The specific reaction conditions and proportion of ingredients employed in preparing these polymers can vary somewhat depending on factors such as the reactivity of the specific N-substituted amide or imide utilized, the reactivity of the compound or compounds used to form copolymer substituents, the particular tertiary amine employed, and the degree of substitution desired in the finished polymer. In general, reaction temperatures can range from about 25° C. to about 200° C. and times can range from 3 hours up to 7 days; lower temperatures necessitating longer reaction times and higher temperatures allowing shorter reaction times. These conditions are, of course, utilized in order to obtain the most complete reaction possible, i.e., in order to insure the substantially complete conversion of the chlorine atoms in the polymer to the corresponding amido or imido linkage with active hydrogen-containing compounds as well as forming linkages with the copolymer substituents.
The above reaction is ordinarily carried out in the presence of a solvent. The solvent employed in the reaction should be a solvent for the poly(dichlorophosphazene) polymer, the active hydrogen-containing N-substituted amide, or imide, the compounds from which the copolymer substituents are derived, and the tertiary amine. Examples of suitable solvents which may be employed include diglyme, triglyme, tetraglyme, cyclohexane, chloroform, dioxane, dioxolane, methylene chloride, toluene, xylene and tetrahydrofuran. The amount of solvent employed is not critical and any amount sufficient to solubilize the reaction mixture materials can be employed. In addition, the materials in the reaction zone should be reasonably free of water. The prevention of substantial amounts of water in the reaction system is necessary in order to inhibit the reaction of the available chlorine atoms in the chloropolymer. Preferably the reaction mixture should contain less than about 0.01% water.
In general, the amount of the combined total of the N-substituted amido or imido compounds and the copolymer forming compounds employed in the process should be at least molecularly equivalent to the number of available chlorine atoms in the polymer mixture. However, preferably a slight excess of such compounds should be employed in order to insure complete displacement of all the available chlorine atoms.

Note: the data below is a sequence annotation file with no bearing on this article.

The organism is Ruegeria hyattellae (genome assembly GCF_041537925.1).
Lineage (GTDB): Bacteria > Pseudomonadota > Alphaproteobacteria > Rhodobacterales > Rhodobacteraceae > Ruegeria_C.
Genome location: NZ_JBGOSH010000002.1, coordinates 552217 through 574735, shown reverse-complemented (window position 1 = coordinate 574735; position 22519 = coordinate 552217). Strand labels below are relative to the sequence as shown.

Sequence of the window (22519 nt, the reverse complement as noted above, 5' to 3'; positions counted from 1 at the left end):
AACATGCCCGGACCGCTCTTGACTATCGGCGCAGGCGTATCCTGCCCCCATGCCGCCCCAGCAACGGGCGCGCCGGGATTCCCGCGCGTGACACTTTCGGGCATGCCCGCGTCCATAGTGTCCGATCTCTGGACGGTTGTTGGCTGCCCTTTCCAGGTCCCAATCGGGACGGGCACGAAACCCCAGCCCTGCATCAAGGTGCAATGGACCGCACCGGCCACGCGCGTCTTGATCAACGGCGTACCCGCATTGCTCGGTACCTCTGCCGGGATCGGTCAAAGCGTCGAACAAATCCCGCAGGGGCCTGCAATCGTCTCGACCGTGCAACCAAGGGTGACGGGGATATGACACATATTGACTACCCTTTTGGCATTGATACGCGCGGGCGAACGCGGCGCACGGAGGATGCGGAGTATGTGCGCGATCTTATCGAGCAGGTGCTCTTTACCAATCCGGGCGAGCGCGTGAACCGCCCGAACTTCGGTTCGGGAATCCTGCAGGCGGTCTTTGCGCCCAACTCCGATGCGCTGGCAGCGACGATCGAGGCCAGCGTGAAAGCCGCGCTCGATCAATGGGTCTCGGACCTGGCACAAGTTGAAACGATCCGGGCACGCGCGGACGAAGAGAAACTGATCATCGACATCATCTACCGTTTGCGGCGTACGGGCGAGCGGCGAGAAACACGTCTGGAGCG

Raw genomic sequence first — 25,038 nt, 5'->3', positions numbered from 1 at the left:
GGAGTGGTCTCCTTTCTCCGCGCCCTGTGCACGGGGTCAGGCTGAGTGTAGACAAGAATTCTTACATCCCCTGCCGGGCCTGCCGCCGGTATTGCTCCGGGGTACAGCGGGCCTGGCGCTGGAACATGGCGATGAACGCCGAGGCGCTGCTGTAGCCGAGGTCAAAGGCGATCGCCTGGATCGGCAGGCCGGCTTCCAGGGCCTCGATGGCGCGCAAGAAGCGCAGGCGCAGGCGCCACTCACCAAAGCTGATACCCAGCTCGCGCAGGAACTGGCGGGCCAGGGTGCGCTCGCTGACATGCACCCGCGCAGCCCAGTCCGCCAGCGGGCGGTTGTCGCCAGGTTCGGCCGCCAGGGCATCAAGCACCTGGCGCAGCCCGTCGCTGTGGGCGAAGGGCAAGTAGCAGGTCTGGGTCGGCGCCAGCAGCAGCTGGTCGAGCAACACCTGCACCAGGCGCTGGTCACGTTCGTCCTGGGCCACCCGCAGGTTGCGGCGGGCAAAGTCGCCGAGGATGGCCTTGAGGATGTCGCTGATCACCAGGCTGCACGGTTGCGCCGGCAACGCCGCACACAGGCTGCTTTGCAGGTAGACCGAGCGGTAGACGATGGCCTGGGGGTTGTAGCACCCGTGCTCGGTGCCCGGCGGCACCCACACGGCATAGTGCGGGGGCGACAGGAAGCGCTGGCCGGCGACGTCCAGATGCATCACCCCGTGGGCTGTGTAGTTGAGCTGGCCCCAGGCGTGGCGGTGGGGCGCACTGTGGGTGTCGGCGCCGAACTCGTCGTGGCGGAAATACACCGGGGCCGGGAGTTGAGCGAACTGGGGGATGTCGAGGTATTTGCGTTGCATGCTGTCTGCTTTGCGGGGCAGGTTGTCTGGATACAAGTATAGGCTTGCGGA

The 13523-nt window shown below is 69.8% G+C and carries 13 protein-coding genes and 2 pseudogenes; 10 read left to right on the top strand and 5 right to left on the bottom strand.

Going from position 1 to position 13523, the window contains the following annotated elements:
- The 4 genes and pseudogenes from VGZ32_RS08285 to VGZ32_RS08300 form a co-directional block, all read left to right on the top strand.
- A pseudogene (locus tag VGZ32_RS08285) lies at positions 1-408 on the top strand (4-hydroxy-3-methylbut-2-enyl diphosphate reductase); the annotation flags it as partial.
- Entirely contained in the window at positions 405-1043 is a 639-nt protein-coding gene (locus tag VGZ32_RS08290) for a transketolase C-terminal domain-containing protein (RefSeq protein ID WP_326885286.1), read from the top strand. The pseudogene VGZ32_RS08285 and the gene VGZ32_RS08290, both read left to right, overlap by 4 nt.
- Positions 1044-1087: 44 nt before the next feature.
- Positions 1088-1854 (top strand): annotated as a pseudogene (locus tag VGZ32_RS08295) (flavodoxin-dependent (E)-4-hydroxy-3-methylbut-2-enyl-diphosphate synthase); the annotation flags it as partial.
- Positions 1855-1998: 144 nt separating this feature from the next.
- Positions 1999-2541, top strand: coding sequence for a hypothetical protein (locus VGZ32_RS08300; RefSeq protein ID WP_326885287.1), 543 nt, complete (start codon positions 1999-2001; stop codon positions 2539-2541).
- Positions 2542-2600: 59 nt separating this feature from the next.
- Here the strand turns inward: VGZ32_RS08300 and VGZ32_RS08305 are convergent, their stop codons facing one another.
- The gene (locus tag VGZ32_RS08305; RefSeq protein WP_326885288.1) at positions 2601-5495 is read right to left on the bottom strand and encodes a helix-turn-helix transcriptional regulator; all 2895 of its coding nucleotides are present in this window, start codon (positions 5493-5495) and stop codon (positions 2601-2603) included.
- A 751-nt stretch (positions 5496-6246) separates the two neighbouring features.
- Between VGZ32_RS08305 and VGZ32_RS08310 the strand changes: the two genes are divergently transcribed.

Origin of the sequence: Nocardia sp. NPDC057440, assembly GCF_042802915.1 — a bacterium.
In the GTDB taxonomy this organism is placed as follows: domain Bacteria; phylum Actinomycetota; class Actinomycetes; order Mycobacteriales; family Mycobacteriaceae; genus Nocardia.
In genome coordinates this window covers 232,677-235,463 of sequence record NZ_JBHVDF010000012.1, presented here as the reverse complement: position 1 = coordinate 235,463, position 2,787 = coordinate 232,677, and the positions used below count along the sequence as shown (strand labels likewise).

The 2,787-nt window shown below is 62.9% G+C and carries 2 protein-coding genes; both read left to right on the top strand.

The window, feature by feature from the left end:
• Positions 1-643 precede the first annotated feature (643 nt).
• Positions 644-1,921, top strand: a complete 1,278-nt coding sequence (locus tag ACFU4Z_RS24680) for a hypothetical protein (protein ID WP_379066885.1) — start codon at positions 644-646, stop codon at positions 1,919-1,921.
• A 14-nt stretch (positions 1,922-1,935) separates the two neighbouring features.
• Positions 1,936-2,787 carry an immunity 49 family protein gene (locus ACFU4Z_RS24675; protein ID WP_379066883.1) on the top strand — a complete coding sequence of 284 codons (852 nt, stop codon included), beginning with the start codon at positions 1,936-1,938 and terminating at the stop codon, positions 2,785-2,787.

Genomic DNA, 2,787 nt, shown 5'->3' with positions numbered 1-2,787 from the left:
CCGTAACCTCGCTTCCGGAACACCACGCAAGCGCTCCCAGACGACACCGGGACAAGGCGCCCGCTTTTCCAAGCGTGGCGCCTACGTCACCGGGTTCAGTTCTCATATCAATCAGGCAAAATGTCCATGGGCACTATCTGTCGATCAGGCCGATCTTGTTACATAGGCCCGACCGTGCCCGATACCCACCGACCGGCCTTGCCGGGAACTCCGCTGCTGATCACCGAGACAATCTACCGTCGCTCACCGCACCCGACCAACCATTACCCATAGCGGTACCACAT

While the N-substituted amido or imido containing poly(phosphazene) polymers of the present invention have been prepared in the above-identified manner, that is, in the presence of a tertiary amine, alternative methods of preparation are available. The prior art methods of poly(dichlorophosphazene) substitution such as the reaction with sodium alkoxide as demonstrated in U.S. Pat. No. 3,370,020 to Allcock et al may be used to substitute the N-substituted amido and imido containing groups which are derived from the active hydrogen containing N-substituted amides and imides respectively, and the substituents derived from the compounds listed in the list of additional reactive compounds.
The prior art methods may be used to substitute the above-identified substituents onto the poly(dichlorophosphazene) or may be used to partially substitute the poly(dichlorophosphazene) with groups other than N-substituted amido or imido groups whereas the remaining chlorines on the partially substituted poly(dichlorophosphazene) may be replaced with N-substituted amido or imido groups using the tertiary amine substitution process.
Where the presence of crosslinking functionality is desired, in a polymer otherwise free of unsaturated crosslinking functionality, crosslinking functionality can be introduced in the polymer molecule through the use of ethylenically unsaturated substituent groups in addition to the groups X and X' set forth above. Examples of suitable crosslinking moieties and methods for their cure are set forth in U.S. Pat. Nos. 4,055,520; 4,061,606; 4,073,824; 4,073,825; and 4,076,658 which are hereby incorporated by reference and include --OCH═CH and --OR3 CF2, as well as similar groups which contain unsaturation. Generally, when present, the moieties containing crosslinking functionality are usefully present in an amount between 0.1 mole % to about 50 mole % and usually between 0.5 mole % and about 10 mole % based on the replaceable chlorine in the starting poly(dichlorophosphazene).
The following examples are submitted for the purpose of further illustrating the nature of the present scope thereof. Parts and percentages referred to in the examples and throughout the specification are by weight unless otherwise indicated.